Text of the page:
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Home Publications Blogs Beat the Press Is Our Economists Learning? The Case of Deflation

Is Our Economists Learning? The Case of Deflation

Thursday, 05 June 2014 07:57

It was gratifying to see the following in the Washington Post:

"It's called 'lowflation,' and it's crippling Europe. It's, simply enough, inflation that's well below target. Now, there's a common misconception that low, positive inflation is alright, but low, negative inflation is the end of the world. As the IMF points out, though, these are continuum of the same problem. See, it doesn't really matter whether prices aren't rising enough or are actually falling. In either case, it's harder to pay back debts, harder for real wages to adjust, and harder for countries to regain competitiveness. Of course, deflation is worse than lowflation, but not so much that we should fear the former and not the latter. We should fear them both."

For those of us who have been making this simple point as loudly as possible for many years (here, for example) it is good news to finally see its truth finally recognized by the honchos in the profession and the reporters who defer to them. It just proves that if you say something that is true long enough, the right people will eventually repeat it.

Comments (7)Add Comment
written by Ryan, June 05, 2014 9:30
All I can say is wow. If it were the Times, I'd wonder of O'Dowd brought back extra to share with the newsroom. The WaPo? Wow!
written by Peter K., June 05, 2014 10:11
O'Brien is a young gun who I've been following since 2008 or so. He used to be at the Atlantic:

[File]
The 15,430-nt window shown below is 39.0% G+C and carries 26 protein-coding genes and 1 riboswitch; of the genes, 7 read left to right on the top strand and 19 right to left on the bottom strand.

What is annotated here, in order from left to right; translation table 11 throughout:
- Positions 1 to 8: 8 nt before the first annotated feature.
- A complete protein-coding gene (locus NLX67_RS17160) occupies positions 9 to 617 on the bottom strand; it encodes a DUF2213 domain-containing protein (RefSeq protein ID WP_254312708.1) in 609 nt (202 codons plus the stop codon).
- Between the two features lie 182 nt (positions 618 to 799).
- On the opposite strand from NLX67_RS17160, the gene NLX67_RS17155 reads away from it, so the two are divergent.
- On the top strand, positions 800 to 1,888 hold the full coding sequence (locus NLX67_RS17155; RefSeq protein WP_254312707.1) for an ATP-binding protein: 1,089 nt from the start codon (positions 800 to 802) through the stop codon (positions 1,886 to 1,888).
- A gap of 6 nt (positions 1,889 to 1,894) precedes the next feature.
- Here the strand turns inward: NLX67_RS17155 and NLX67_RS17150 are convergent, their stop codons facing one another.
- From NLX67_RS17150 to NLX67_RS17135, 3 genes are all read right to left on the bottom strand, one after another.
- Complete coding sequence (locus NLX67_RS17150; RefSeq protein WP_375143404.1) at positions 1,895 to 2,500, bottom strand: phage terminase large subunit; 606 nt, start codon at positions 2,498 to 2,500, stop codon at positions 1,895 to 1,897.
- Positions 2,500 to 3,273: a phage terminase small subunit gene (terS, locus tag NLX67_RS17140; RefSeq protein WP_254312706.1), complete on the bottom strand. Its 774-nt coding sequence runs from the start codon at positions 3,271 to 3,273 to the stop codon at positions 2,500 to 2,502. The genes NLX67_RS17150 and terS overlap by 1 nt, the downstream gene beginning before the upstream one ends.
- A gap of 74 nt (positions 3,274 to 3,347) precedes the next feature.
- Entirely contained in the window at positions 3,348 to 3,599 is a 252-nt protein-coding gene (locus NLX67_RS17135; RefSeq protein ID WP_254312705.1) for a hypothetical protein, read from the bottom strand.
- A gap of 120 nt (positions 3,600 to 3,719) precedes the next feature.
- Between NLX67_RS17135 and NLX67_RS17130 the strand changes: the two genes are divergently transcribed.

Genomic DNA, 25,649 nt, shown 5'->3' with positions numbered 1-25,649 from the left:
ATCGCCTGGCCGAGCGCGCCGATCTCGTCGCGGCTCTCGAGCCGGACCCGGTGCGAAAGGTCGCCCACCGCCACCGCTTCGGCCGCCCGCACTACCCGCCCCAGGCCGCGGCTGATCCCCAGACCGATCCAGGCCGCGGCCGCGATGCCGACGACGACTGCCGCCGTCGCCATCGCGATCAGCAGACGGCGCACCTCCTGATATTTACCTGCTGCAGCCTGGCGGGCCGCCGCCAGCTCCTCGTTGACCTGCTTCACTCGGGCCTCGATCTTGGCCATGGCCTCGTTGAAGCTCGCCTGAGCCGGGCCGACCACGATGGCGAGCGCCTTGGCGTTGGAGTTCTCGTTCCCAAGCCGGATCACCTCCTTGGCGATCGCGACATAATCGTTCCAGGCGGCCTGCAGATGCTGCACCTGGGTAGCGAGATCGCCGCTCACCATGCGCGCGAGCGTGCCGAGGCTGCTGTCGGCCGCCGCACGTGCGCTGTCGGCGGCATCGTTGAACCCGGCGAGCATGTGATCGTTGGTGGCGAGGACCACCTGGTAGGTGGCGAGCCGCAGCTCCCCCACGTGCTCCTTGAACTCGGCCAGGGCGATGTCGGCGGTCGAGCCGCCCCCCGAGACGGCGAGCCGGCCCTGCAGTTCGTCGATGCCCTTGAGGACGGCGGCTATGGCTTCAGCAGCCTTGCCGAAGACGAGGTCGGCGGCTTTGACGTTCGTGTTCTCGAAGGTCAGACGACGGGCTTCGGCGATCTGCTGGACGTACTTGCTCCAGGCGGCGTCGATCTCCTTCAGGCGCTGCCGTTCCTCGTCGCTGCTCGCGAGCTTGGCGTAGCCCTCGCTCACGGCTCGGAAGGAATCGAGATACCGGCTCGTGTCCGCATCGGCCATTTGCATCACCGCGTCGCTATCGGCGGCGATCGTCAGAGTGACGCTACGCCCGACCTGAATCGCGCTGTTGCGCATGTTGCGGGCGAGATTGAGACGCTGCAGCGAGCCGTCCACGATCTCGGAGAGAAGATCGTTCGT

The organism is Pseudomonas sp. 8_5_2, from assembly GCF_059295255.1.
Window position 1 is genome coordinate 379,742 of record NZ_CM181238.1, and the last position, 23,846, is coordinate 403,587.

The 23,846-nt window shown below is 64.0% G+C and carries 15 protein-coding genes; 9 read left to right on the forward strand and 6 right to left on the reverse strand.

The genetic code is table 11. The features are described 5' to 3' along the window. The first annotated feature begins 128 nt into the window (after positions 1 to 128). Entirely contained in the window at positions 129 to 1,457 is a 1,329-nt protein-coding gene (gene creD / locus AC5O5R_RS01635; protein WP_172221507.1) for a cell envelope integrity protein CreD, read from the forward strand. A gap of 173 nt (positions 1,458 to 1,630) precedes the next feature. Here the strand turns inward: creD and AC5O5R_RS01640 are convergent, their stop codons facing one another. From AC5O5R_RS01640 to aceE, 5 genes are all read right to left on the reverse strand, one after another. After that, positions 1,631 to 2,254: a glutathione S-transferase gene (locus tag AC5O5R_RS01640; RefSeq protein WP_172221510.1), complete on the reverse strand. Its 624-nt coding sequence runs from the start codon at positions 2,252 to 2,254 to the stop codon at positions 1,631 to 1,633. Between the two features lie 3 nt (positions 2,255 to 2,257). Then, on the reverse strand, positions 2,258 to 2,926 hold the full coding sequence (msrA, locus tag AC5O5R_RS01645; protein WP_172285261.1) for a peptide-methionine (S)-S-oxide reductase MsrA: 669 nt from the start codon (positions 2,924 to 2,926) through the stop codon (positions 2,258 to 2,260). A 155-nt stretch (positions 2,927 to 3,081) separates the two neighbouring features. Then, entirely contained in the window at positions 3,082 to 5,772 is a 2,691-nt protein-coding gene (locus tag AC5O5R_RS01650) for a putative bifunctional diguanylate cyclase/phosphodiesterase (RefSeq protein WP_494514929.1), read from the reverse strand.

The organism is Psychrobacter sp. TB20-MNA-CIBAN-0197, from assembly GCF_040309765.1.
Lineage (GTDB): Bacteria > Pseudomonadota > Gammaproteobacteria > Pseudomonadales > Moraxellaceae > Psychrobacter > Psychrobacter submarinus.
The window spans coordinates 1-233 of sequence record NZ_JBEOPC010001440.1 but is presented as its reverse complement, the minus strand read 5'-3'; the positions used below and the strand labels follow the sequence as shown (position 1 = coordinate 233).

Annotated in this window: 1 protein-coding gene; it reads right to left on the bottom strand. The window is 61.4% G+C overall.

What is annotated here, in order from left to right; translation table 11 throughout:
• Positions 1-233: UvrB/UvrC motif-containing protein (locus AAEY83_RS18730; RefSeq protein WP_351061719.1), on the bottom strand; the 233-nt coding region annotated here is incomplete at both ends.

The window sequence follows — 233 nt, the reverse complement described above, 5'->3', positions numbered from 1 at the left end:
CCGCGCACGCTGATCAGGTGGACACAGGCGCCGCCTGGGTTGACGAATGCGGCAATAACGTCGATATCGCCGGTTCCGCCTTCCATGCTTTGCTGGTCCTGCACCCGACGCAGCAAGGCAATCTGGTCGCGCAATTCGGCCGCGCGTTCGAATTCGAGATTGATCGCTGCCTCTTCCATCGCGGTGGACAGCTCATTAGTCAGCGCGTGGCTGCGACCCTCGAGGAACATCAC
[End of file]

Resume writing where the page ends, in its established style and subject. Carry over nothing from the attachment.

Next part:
The IMF seems to be getting mildly better. As has Krugman who has repeated this point at his blog more often after focusing on Japan's disastrous deflation. O'Brien pretty much agrees with Krugman on things as many of us do.

He's one bright spot for the Washington Post. Last night Colbert hammered Amazon and Bezos, comparing him to Voldemort. The Amazon bit is at bout the 4:10 mark:

gotta get those real wages down, man....
written by pete, June 05, 2014 10:45
At least these bloggers, and Krugman, are quite honest about the mechanism by which unexpected inflation increases corporate profits, allowing firms to hire more workers at lower real wages. Most folks try and obscure this fundamental Keynesian point. E.g., AFLCIO was very (rationally) suspicious of this kind of trikery.
unexpected inflation is not the problem...
written by Peter K., June 05, 2014 3:11
Unexpected inflation is more of a problem for the 1 percent and savers, not wage earners. That's why we've had lowflation for too long. Last time we had unexpected inflation was the 1970s, 40 years ago, and Volcker crushed it.


"Wednesday, 04 December 2013 05:36

Binyamin Appelbaum had an interesting post about how many economists would like to see a higher rate of inflation to help recover from the downturn. The piece emphasizes the role of inflation in lowering real wages, with the argument that lower real wages are necessary to increase employment.

While there may be some truth to this point, it is worth fleshing out the argument more fully. At any point in time, there are sectors in which demand is increasing and we would expect to see rising real wages and also sectors where demand is falling and we would expect to see real wages do the same (e.g. Wall Street traders -- okay, that was a dream).